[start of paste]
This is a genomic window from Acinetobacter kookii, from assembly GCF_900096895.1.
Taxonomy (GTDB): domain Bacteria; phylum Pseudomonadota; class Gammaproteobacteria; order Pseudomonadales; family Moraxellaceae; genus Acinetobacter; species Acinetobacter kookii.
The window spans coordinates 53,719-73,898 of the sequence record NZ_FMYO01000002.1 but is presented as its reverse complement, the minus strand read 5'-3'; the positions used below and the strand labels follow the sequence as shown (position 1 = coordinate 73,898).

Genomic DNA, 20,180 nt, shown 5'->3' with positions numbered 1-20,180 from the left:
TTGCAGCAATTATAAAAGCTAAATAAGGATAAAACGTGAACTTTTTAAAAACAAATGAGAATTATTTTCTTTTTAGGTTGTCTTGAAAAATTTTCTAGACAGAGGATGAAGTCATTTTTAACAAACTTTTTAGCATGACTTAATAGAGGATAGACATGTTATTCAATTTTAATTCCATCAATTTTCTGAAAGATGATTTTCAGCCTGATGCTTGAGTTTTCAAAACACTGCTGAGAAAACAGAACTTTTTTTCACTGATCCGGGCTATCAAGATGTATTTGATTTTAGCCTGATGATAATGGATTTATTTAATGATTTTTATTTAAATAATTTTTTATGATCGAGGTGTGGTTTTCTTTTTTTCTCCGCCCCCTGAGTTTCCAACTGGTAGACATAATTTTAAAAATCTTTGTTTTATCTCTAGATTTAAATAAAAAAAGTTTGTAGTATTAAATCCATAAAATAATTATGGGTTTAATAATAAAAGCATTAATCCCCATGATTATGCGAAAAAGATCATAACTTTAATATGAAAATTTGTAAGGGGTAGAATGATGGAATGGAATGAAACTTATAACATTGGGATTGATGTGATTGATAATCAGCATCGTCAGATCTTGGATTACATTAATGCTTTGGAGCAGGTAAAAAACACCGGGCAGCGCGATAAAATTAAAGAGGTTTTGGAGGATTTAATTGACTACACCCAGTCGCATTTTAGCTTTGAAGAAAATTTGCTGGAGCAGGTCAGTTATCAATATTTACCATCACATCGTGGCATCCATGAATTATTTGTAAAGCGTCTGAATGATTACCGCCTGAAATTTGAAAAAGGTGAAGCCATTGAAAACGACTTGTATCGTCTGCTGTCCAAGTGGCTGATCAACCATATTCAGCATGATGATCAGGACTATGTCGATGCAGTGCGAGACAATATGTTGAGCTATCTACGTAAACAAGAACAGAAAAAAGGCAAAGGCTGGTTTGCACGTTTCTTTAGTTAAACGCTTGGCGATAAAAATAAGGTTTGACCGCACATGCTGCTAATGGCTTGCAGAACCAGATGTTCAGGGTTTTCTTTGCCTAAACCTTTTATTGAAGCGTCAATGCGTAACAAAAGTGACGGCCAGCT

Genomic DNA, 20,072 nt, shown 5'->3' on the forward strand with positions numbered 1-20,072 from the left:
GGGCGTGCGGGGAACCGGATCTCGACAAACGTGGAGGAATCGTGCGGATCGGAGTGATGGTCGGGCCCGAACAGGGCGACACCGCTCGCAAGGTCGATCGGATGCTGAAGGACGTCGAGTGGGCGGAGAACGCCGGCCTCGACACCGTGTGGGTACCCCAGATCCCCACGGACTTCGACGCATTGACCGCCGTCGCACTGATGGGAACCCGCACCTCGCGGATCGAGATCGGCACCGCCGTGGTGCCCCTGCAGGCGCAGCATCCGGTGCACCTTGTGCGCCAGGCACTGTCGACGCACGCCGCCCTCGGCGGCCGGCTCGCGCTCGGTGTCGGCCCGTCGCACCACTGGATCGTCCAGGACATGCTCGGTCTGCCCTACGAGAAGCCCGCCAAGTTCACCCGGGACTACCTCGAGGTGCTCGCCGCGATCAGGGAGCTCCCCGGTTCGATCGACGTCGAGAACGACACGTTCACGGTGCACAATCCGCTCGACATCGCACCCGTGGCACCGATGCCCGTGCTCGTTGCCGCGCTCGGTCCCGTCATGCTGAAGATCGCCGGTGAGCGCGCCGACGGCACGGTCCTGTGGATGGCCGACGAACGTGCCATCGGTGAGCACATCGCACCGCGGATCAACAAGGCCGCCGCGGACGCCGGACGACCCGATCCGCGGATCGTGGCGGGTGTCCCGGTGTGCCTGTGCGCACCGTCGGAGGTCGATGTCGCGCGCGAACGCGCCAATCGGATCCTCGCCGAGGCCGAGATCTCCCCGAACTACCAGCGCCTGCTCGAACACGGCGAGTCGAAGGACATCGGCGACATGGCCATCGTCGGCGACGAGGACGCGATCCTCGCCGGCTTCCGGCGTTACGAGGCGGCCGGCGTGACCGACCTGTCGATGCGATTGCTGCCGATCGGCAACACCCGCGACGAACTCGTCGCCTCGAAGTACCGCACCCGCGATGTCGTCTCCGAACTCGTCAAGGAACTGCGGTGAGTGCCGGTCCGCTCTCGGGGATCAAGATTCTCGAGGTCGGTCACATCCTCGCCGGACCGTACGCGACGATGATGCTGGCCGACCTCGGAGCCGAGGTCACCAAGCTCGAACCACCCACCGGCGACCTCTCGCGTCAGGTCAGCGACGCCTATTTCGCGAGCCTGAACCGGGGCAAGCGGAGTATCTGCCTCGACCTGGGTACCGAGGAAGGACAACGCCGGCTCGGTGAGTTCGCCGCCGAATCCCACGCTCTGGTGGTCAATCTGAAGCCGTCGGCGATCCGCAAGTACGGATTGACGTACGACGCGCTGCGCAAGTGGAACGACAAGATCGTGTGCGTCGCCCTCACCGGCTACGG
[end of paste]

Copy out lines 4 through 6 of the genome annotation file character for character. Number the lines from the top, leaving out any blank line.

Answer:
Genomic DNA, 20,180 nt, shown 5'->3' with positions numbered 1-20,180 from the left:
TTGCAGCAATTATAAAAGCTAAATAAGGATAAAACGTGAACTTTTTAAAAACAAATGAGAATTATTTTCTTTTTAGGTTGTCTTGAAAAATTTTCTAGACAGAGGATGAAGTCATTTTTAACAAACTTTTTAGCATGACTTAATAGAGGATAGACATGTTATTCAATTTTAATTCCATCAATTTTCTGAAAGATGATTTTCAGCCTGATGCTTGAGTTTTCAAAACACTGCTGAGAAAACAGAACTTTTTTTCACTGATCCGGGCTATCAAGATGTATTTGATTTTAGCCTGATGATAATGGATTTATTTAATGATTTTTATTTAAATAATTTTTTATGATCGAGGTGTGGTTTTCTTTTTTTCTCCGCCCCCTGAGTTTCCAACTGGTAGACATAATTTTAAAAATCTTTGTTTTATCTCTAGATTTAAATAAAAAAAGTTTGTAGTATTAAATCCATAAAATAATTATGGGTTTAATAATAAAAGCATTAATCCCCATGATTATGCGAAAAAGATCATAACTTTAATATGAAAATTTGTAAGGGGTAGAATGATGGAATGGAATGAAACTTATAACATTGGGATTGATGTGATTGATAATCAGCATCGTCAGATCTTGGATTACATTAATGCTTTGGAGCAGGTAAAAAACACCGGGCAGCGCGATAAAATTAAAGAGGTTTTGGAGGATTTAATTGACTACACCCAGTCGCATTTTAGCTTTGAAGAAAATTTGCTGGAGCAGGTCAGTTATCAATATTTACCATCACATCGTGGCATCCATGAATTATTTGTAAAGCGTCTGAATGATTACCGCCTGAAATTTGAAAAAGGTGAAGCCATTGAAAACGACTTGTATCGTCTGCTGTCCAAGTGGCTGATCAACCATATTCAGCATGATGATCAGGACTATGTCGATGCAGTGCGAGACAATATGTTGAGCTATCTACGTAAACAAGAACAGAAAAAAGGCAAAGGCTGGTTTGCACGTTTCTTTAGTTAAACGCTTGGCGATAAAAATAAGGTTTGACCGCACATGCTGCTAATGGCTTGCAGAACCAGATGTTCAGGGTTTTCTTTGCCTAAACCTTTTATTGAAGCGTCAATGCGTAACAAAAGTGACGGCCAGCT

Genomic DNA, 20,072 nt, shown 5'->3' on the forward strand with positions numbered 1-20,072 from the left: